The surname McCahan originally appeared in Gaelic as "O Cathain" or "Mac Cathain."
Early Origins of the McCahan family
The surname McCahan was first found in County Londonderry
(Irish: Doire), a Northern Irish county also known as Derry, in the province of Ulster
. At one time, the areas was named O'Cahan Country.
Early History of the McCahan family
This web page shows only a small excerpt of our McCahan research.Another 259 words (18 lines of text) covering the years 1172, 1196, 1617, 1641, 1644 and 1819 are included under the topic Early McCahan History in all our PDF Extended History products and printed products wherever possible.
McCahan Spelling Variations
Just like the English language, the Gaelic language of Ireland
was not standardized in the Middle Ages. Therefore, one's name was often recorded under several different spellings during the life of its bearer. Spelling variations
revealed in the search for the origins of the McCahan family name include Keane, Kane, Kayne, Keaney, Keny, Keyne, O'Kane, O'Keane, O'Cahan, Cahan, Kean, O'Cain, McCloskey, McCluskey, McClaskey and many more.
Early Notables of the McCahan family (pre 1700)
Prominent amongst the family at this time was Ruaidri Dall Ó Catháin ( fl.
late 16th/early 17th century), an Irish harper and composer; and Echlin O'Kane, one of the most famous of all Irish Harpists. Manus O'Cahan's Regiment of Foot was a body of soldiers, many of who had fought in Europe... Another 91 words (6 lines of text) are included under the topic Early McCahan Notables in all our PDF Extended History products and printed products wherever possible.
Migration of the McCahan family to the New World and Oceana
left their homeland in astonishing numbers during the 19th century in search of a better life. Although individual reasons vary, most of these Irish families
suffered from extreme poverty, lack of work opportunities, and exorbitant rents in their homeland. Many decided to travel to Australia
or North America in the hopes of finding greater opportunities and land. The Irish immigrants that came to North America initially settled on the East Coast, often in major centers such as Boston or New York. But like the many other cultures to settle in North America, the Irish traveled to almost any region they felt held greater promise; as a result, many Irish with gold fever moved all the way out to the Pacific coast. Others before that time left for land along the St. Lawrence River and the Niagara Peninsula, or the Maritimes as United Empire Loyalists, for many Irish did choose to side with the English during the American War of Independence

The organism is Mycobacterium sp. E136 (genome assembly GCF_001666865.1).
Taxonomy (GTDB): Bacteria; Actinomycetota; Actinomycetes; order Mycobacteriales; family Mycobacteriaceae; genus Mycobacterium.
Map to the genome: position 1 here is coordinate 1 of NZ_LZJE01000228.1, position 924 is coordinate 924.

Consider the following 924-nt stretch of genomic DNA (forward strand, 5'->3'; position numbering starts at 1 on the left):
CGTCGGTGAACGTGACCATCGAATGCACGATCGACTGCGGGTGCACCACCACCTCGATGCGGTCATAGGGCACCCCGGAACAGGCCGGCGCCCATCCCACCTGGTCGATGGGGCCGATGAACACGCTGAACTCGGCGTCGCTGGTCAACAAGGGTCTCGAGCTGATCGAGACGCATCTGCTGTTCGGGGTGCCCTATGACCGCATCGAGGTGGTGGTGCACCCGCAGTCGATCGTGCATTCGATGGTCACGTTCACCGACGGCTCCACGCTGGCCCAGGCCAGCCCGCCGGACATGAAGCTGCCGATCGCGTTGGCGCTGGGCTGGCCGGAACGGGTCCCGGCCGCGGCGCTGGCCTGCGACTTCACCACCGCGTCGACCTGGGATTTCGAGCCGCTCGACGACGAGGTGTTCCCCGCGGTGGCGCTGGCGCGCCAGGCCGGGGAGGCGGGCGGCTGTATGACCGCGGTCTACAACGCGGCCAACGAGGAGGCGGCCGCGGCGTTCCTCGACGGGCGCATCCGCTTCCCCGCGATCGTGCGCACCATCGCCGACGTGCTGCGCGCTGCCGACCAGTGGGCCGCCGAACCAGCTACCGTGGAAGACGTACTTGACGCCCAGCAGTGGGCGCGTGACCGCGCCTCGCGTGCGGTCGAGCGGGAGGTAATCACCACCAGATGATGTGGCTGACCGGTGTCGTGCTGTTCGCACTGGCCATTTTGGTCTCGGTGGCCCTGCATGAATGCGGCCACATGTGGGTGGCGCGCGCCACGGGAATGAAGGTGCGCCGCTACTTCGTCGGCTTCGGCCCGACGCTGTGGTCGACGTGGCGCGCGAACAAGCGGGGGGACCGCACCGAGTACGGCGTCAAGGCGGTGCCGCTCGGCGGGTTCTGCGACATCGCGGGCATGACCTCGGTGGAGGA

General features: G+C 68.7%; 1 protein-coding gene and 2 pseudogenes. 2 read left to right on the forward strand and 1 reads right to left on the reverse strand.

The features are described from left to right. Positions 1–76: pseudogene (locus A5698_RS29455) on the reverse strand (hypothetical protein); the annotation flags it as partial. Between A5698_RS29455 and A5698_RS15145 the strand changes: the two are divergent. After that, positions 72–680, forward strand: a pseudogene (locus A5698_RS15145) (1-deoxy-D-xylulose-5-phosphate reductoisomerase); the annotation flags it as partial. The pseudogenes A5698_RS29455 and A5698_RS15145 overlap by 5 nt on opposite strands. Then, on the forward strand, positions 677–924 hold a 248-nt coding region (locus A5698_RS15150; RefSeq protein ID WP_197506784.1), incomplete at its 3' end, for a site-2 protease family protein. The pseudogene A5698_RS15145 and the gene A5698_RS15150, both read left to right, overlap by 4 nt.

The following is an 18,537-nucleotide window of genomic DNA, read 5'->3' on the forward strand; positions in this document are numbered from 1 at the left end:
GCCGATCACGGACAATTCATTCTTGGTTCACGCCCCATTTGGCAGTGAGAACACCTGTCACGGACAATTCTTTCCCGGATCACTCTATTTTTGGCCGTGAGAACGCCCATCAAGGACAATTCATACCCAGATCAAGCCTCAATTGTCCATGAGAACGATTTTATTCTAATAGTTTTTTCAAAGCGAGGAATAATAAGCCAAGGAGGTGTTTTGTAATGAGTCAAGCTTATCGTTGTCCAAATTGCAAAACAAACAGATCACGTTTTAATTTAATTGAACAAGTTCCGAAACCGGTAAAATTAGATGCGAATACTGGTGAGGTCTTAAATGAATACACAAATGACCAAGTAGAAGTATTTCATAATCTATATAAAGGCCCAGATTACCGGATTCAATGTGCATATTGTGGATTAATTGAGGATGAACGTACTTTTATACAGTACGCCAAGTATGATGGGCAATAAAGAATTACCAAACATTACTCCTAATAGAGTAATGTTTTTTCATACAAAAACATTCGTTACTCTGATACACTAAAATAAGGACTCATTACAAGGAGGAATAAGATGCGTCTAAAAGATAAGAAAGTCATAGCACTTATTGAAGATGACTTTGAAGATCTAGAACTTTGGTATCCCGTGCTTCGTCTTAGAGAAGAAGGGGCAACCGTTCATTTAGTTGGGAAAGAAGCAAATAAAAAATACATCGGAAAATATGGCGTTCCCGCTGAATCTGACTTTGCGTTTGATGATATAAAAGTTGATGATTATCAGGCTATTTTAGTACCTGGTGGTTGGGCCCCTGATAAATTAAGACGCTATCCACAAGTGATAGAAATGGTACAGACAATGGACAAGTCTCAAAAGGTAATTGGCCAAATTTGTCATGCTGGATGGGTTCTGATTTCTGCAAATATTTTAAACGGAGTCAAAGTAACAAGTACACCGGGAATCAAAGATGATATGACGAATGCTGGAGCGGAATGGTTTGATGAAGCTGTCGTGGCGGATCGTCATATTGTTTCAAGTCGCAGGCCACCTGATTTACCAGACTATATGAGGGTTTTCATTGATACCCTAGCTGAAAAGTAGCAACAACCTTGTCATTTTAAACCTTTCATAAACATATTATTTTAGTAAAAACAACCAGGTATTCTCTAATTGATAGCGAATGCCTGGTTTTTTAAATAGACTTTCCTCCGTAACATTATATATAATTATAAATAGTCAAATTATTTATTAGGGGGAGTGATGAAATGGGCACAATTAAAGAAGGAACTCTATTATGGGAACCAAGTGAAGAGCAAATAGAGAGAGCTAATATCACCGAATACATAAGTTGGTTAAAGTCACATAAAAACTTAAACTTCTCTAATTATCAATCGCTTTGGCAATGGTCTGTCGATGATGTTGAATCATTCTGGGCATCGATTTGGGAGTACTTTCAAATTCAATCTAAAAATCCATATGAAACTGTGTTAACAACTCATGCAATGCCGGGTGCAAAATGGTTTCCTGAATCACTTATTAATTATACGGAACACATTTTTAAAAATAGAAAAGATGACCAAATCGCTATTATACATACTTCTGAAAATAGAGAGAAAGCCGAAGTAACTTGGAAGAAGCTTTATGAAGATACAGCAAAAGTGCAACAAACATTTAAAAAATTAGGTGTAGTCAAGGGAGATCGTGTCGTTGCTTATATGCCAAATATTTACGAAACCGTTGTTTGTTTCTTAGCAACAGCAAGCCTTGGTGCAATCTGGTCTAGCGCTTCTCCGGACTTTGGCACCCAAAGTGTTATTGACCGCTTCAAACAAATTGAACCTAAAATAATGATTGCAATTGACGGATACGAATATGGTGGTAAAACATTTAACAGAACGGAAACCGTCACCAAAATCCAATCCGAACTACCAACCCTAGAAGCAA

. The earliest wave of Irish migration, however, occurred during the Great Potato Famine
of the 1840s. An examination of early immigration and passenger lists has revealed many people bearing the McCahan name:
McCahan Settlers in United States in the 19th Century
- Alexander McCahan, who arrived in Washington County, Pennsylvania in 1835 CITATION[CLOSE]
Filby, P. William, Meyer, Mary K., Passenger and immigration lists index : a guide to published arrival records of about 500,000 passengers who came to the United States and Canada in the seventeenth, eighteenth, and nineteenth centuries. 1982-1985 Cumulated Supplements in Four Volumes Detroit, Mich. : Gale Research Co., 1985, Print (ISBN 0-8103-1795-8)
McCahan Settlers in Canada in the 19th Century
- Mrs. Eliza McCahan, aged 69 who was emigrating through Grosse Isle Quarantine Station, Quebec aboard the ship "Lotus" departing 15th April 1847 from Liverpool, England; the ship arrived on 24th June 1847 but she died on board CITATION[CLOSE]
Charbonneau, André, and Doris Drolet-Dubé. A Register of Deceased Persons at Sea and on Grosse Île in 1847. The Minister of Canadian Heritage, 1997. ISBN: 0-660-198/1-1997E (p. 86)
McCahan Settlers in New Zealand in the 19th Century
- Archibald McCahan, aged 25, who arrived in Nelson, New Zealand aboard the ship "New Zealand" in 1842
- Maria McCahan, aged 27, who arrived in Nelson, New Zealand aboard the ship "New Zealand" in 1842
Contemporary Notables of the name McCahan (post 1700)
- William Glenn "Bill" McCahan (1921-1986), American Major League Baseball pitcher for the Philadelphia Athletics from 1946 to 1949
The McCahan Motto
The motto was originally a war cry or slogan. Mottoes first began to be shown with arms in the 14th and 15th centuries, but were not in general use until the 17th century. Thus the oldest coats of arms generally do not include a motto. Mottoes seldom form part of the grant of arms: Under most heraldic authorities, a motto is an optional component of the coat of arms, and can be added to or changed at will; many families have chosen not to display a motto.
Motto: Felis demulcta mitis
Motto Translation: A stroked cat is gentle.